So, I found the work affirmation as something that exemplifies what journalists should commit themselves to as they practice the profession. I made the students to study it and asked them if they would be committed to those ideals if they ended up as journalists and they said yes, so I said, let’s take the affirmation as a sign of commitment to those ideals. I had taken the same class another course, Mass Media Law and Ethics, the previous semester, so it was a good wrap for the session and especially because they are the graduating class. If I had the power, I would recommend the Work Affirmation to the Nigeria Union of Journalists (NUJ) to use while inducting those just coming into the profession and even as a refresher course for older hands.

Let me use this opportunity to thank Mr. Otufodunrin for his thoughtfulness in coming up with the works affirmation and the many other things he is doing for journalism. I believe that taking the affirmation would let them understand that they have a duty to work ethically, responsibly, and with commitment. It will also influence their general attitude to work even if they do not end up as journalists.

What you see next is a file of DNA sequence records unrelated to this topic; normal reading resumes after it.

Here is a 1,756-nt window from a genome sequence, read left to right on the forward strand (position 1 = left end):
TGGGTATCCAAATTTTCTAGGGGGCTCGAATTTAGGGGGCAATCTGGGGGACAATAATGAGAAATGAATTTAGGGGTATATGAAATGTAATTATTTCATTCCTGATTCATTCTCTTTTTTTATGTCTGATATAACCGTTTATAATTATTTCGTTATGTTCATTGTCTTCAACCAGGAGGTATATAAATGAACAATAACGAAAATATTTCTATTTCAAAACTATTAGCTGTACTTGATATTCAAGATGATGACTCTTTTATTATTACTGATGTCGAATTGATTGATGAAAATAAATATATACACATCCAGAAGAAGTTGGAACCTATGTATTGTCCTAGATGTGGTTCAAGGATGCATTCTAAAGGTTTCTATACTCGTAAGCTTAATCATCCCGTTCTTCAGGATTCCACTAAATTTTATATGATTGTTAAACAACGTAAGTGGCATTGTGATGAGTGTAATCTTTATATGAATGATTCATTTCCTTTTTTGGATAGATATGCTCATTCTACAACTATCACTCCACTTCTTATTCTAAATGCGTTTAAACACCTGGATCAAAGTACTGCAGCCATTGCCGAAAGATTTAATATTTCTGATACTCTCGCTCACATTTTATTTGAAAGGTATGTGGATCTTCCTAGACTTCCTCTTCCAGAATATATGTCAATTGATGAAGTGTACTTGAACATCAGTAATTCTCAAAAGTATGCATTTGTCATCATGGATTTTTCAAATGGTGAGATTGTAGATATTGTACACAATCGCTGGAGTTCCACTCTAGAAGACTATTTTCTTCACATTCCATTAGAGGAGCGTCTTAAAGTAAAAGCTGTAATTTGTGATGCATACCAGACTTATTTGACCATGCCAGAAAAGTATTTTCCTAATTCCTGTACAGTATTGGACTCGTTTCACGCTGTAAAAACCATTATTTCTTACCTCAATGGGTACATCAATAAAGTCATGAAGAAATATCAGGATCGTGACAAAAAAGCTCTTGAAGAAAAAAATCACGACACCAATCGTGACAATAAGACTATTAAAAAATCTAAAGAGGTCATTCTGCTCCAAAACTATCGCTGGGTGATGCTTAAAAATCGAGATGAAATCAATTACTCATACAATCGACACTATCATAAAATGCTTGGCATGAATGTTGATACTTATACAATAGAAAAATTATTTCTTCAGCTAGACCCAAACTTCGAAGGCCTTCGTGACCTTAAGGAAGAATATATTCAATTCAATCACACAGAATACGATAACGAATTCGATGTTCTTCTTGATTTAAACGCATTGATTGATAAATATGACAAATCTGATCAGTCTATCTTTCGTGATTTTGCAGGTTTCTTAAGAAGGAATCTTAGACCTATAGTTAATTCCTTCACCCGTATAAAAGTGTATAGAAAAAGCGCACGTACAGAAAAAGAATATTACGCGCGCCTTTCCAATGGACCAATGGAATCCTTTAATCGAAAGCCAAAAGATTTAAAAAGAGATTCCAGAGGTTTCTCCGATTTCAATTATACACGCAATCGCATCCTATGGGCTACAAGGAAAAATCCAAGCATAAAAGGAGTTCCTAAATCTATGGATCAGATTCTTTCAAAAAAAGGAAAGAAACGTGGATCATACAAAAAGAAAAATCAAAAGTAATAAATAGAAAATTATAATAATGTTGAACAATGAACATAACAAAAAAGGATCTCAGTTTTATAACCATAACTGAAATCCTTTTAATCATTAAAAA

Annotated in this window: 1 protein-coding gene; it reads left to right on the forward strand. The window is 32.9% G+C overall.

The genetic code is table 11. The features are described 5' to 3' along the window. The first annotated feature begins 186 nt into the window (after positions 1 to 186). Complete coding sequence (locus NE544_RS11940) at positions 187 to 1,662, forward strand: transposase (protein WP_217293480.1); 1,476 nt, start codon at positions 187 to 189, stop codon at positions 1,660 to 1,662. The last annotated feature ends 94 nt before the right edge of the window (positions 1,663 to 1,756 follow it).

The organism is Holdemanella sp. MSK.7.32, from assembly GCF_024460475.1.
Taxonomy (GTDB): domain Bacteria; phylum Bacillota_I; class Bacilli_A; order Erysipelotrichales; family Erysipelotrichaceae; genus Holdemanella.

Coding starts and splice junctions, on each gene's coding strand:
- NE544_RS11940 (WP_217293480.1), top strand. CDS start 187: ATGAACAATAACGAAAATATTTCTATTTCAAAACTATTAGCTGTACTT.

There are indications that many graduates of mass communications don’t end up being core journalists. Many prefer to opt for Public Relations, Advertising, and Broadcasting. What could be responsible for this trend considering that many non-media graduates are flooding the profession and excelling and what can be done to get more interested as they should?

I have always said that journalism is a calling and not many people have what it takes to face the demands and hazards of the profession. People see other areas of Mass Communication as less demanding and therefore go for them. The challenge I always throw to my students is that, if non-Mass Communication graduates can venture into journalism and do well, then they have a responsibility to do even better as people who learnt the rudiments of the profession in school. However, we must be honest with ourselves to accept the fact that some of these other areas enjoy better conditions of service than journalism and it is natural for people to be attracted to where they would be better remunerated.